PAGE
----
The Importance of Young Forests
Young forest habitats, areas of densely clustered tree saplings and sprouts, have become relatively scarce in Massachusetts over the past 50 years, and now occupy less than 4% of the forested landscape. MassWildlife’s habitat goals call for 10-15% young forest to conserve wildlife that rely on this unique habitat including New England cottontail, American woodcock, ruffed grouse, and golden-winged warbler. The species have experienced decline and need young forests for nesting, foraging for food and evading predators. These same habitats are also used by many songbirds, and by game species such as white-tailed deer, wild turkey, and black bear.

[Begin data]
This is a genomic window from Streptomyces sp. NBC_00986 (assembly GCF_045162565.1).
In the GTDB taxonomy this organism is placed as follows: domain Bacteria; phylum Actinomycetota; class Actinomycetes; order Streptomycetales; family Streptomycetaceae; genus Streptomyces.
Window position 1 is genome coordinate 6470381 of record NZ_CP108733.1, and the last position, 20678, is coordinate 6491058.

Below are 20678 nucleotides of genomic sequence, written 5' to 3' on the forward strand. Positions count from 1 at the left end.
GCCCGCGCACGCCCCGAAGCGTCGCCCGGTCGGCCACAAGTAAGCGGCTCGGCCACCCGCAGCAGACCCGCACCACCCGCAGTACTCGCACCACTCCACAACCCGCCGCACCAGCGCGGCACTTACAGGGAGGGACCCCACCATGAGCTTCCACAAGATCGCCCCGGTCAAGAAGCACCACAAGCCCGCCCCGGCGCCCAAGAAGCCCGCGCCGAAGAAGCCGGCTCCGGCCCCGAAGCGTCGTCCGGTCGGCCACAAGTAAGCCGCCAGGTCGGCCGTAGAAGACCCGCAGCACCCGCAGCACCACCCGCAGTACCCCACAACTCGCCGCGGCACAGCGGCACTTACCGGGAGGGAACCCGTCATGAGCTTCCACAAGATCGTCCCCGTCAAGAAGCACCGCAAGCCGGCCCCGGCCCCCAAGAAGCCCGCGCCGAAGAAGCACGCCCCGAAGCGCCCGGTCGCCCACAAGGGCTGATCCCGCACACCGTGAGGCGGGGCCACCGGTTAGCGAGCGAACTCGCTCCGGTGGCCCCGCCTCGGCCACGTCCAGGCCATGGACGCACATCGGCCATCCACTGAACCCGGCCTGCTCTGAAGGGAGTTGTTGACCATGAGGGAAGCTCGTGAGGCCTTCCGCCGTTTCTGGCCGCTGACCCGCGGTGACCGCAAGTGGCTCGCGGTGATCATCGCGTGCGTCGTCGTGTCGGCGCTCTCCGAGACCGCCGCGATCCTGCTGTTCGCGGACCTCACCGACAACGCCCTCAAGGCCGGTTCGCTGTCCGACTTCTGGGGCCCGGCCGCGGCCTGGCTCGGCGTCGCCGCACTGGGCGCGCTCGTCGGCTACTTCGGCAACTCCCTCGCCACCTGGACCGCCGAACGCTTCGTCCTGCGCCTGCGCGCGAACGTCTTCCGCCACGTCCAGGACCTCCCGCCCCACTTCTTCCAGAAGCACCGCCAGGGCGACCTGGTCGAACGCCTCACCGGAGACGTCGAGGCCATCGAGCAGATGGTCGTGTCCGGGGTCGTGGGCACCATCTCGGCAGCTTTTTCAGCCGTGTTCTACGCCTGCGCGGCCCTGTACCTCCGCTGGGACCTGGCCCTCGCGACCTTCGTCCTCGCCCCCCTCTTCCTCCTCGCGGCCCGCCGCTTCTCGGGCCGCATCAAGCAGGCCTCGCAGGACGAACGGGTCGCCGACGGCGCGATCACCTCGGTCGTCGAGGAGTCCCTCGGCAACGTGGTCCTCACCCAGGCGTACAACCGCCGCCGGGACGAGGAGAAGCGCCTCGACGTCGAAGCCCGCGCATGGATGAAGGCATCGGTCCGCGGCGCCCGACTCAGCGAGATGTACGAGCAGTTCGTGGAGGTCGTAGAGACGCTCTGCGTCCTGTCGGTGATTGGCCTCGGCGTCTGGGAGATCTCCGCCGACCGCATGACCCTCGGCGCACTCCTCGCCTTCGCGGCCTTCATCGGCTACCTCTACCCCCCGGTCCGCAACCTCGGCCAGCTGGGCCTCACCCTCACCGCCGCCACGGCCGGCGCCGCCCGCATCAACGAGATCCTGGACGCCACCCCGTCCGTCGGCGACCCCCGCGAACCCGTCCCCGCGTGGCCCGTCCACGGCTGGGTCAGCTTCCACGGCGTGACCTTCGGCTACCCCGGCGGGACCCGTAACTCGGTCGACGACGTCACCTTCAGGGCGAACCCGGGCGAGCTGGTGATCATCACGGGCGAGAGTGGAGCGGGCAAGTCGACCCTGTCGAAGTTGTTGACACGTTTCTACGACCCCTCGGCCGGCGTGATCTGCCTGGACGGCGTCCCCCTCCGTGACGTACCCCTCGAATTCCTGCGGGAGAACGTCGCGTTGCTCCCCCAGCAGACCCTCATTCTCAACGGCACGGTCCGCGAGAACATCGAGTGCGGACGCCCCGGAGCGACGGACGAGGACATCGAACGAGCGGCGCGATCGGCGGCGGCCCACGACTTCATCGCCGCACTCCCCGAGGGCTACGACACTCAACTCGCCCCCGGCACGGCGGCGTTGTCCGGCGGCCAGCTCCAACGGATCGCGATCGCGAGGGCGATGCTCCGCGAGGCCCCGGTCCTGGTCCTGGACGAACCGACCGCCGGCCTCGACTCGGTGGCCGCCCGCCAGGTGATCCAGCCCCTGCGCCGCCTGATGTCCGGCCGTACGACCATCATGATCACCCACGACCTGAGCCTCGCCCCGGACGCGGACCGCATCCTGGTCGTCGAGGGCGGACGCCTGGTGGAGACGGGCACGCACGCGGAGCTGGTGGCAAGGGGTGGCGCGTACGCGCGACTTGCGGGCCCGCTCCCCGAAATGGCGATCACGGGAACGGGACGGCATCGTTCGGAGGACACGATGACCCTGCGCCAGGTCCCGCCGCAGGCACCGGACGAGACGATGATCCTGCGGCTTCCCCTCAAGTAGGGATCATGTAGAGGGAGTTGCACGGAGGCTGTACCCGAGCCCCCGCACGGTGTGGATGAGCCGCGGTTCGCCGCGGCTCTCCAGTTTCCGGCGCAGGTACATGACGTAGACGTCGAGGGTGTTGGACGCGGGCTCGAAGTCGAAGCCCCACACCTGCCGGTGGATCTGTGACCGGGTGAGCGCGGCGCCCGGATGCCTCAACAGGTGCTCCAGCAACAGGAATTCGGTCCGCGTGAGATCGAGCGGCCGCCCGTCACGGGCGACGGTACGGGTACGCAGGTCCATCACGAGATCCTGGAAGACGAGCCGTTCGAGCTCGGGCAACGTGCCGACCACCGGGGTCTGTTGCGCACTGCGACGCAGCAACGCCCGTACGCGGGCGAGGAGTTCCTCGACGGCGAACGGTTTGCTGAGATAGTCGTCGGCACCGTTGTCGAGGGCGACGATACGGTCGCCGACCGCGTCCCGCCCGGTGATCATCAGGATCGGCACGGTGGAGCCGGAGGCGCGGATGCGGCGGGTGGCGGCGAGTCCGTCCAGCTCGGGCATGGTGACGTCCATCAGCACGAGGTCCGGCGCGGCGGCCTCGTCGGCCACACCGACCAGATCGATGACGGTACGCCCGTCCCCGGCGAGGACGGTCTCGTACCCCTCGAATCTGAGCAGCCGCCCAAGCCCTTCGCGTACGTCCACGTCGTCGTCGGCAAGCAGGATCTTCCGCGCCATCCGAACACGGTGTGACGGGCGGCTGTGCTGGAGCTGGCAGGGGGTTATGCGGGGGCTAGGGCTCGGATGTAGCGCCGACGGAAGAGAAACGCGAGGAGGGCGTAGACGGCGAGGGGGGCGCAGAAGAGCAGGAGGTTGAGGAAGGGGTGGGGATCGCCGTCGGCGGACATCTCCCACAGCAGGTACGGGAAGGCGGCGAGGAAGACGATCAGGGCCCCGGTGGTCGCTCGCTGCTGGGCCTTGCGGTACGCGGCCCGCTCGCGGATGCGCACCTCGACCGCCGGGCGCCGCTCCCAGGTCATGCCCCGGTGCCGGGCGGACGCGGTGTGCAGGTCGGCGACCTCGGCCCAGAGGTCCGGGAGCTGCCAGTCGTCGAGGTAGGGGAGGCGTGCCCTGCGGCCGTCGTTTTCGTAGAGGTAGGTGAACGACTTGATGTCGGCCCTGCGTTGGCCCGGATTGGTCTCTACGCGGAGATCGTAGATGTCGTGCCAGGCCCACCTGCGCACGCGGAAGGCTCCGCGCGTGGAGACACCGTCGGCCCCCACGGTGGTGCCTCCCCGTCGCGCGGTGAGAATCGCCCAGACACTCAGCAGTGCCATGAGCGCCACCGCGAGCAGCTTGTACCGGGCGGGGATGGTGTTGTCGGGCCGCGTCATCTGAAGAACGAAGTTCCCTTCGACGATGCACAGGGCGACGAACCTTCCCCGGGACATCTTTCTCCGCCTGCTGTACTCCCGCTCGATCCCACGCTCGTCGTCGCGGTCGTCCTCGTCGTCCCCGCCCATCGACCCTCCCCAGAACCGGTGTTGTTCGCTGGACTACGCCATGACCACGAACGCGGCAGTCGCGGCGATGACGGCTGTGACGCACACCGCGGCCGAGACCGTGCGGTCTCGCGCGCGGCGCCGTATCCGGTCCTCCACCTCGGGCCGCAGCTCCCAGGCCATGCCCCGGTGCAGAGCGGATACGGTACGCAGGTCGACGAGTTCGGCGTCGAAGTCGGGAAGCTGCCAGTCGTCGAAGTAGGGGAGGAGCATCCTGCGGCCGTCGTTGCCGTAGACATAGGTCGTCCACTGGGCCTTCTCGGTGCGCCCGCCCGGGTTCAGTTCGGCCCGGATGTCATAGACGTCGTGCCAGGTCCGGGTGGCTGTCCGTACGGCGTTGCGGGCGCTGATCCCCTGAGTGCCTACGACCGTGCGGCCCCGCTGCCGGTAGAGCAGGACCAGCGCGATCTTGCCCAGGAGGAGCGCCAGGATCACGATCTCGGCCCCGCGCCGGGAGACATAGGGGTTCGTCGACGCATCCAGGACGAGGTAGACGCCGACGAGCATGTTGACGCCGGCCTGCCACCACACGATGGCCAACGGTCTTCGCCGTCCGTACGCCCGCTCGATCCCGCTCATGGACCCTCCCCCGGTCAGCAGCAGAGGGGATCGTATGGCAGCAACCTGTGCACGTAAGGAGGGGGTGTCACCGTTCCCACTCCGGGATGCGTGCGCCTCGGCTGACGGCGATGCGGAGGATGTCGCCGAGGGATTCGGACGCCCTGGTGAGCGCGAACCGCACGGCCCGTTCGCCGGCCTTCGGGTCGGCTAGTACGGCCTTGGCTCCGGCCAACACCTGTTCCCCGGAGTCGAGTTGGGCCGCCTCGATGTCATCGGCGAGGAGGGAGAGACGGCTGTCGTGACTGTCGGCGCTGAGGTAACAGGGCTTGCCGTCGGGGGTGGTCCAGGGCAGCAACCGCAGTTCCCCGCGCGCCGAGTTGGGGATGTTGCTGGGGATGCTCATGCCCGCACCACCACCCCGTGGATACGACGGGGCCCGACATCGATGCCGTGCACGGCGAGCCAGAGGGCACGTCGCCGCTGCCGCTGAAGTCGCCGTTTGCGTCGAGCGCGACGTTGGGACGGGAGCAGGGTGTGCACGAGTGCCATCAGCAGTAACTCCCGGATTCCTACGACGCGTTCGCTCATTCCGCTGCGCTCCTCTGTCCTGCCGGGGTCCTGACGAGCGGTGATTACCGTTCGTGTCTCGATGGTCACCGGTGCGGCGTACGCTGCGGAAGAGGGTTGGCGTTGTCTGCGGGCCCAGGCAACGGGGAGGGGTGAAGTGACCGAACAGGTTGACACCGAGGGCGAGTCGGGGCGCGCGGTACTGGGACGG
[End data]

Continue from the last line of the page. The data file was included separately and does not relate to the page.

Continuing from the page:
The state is providing technical and financial aid for landowners to create young forests. More details can be found on their page, while information about young forests can be found here.